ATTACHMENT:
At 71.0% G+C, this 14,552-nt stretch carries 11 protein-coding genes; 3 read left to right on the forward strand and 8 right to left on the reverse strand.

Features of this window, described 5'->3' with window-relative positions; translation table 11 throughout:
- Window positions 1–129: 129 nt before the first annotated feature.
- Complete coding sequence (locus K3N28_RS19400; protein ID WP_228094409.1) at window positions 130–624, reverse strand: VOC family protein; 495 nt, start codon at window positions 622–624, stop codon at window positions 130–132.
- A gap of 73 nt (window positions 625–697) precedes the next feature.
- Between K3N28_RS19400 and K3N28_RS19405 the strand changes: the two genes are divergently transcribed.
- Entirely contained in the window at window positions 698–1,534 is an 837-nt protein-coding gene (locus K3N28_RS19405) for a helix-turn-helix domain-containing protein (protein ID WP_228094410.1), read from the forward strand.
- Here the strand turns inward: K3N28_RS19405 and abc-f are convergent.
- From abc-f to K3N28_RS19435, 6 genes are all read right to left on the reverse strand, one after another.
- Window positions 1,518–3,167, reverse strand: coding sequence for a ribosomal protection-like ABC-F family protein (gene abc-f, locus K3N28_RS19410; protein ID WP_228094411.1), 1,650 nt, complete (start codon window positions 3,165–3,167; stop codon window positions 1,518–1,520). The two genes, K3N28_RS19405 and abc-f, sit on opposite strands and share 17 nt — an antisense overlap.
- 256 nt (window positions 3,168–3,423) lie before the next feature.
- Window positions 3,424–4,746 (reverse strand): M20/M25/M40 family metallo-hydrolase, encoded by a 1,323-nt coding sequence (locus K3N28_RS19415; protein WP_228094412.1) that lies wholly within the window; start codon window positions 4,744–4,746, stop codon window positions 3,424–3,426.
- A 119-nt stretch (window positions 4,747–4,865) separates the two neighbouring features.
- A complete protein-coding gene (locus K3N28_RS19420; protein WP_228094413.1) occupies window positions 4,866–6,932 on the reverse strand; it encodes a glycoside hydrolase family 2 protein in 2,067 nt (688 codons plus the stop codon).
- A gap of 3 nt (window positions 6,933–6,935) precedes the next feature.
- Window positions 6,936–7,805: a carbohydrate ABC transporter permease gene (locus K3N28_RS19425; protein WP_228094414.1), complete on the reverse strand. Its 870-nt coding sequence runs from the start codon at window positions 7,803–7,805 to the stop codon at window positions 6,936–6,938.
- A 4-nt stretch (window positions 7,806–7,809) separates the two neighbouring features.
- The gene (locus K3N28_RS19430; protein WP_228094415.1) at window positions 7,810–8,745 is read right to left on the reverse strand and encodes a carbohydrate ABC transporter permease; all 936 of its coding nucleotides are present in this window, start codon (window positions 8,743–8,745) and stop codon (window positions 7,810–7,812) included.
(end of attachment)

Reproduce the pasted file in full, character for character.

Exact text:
At 71.0% G+C, this 14,552-nt stretch carries 11 protein-coding genes; 3 read left to right on the forward strand and 8 right to left on the reverse strand.

Features of this window, described 5'->3' with window-relative positions; translation table 11 throughout:
- Window positions 1–129: 129 nt before the first annotated feature.
- Complete coding sequence (locus K3N28_RS19400; protein ID WP_228094409.1) at window positions 130–624, reverse strand: VOC family protein; 495 nt, start codon at window positions 622–624, stop codon at window positions 130–132.
- A gap of 73 nt (window positions 625–697) precedes the next feature.
- Between K3N28_RS19400 and K3N28_RS19405 the strand changes: the two genes are divergently transcribed.
- Entirely contained in the window at window positions 698–1,534 is an 837-nt protein-coding gene (locus K3N28_RS19405) for a helix-turn-helix domain-containing protein (protein ID WP_228094410.1), read from the forward strand.
- Here the strand turns inward: K3N28_RS19405 and abc-f are convergent.
- From abc-f to K3N28_RS19435, 6 genes are all read right to left on the reverse strand, one after another.
- Window positions 1,518–3,167, reverse strand: coding sequence for a ribosomal protection-like ABC-F family protein (gene abc-f, locus K3N28_RS19410; protein ID WP_228094411.1), 1,650 nt, complete (start codon window positions 3,165–3,167; stop codon window positions 1,518–1,520). The two genes, K3N28_RS19405 and abc-f, sit on opposite strands and share 17 nt — an antisense overlap.
- 256 nt (window positions 3,168–3,423) lie before the next feature.
- Window positions 3,424–4,746 (reverse strand): M20/M25/M40 family metallo-hydrolase, encoded by a 1,323-nt coding sequence (locus K3N28_RS19415; protein WP_228094412.1) that lies wholly within the window; start codon window positions 4,744–4,746, stop codon window positions 3,424–3,426.
- A 119-nt stretch (window positions 4,747–4,865) separates the two neighbouring features.
- A complete protein-coding gene (locus K3N28_RS19420; protein WP_228094413.1) occupies window positions 4,866–6,932 on the reverse strand; it encodes a glycoside hydrolase family 2 protein in 2,067 nt (688 codons plus the stop codon).
- A gap of 3 nt (window positions 6,933–6,935) precedes the next feature.
- Window positions 6,936–7,805: a carbohydrate ABC transporter permease gene (locus K3N28_RS19425; protein WP_228094414.1), complete on the reverse strand. Its 870-nt coding sequence runs from the start codon at window positions 7,803–7,805 to the stop codon at window positions 6,936–6,938.
- A 4-nt stretch (window positions 7,806–7,809) separates the two neighbouring features.
- The gene (locus K3N28_RS19430; protein WP_228094415.1) at window positions 7,810–8,745 is read right to left on the reverse strand and encodes a carbohydrate ABC transporter permease; all 936 of its coding nucleotides are present in this window, start codon (window positions 8,743–8,745) and stop codon (window positions 7,810–7,812) included.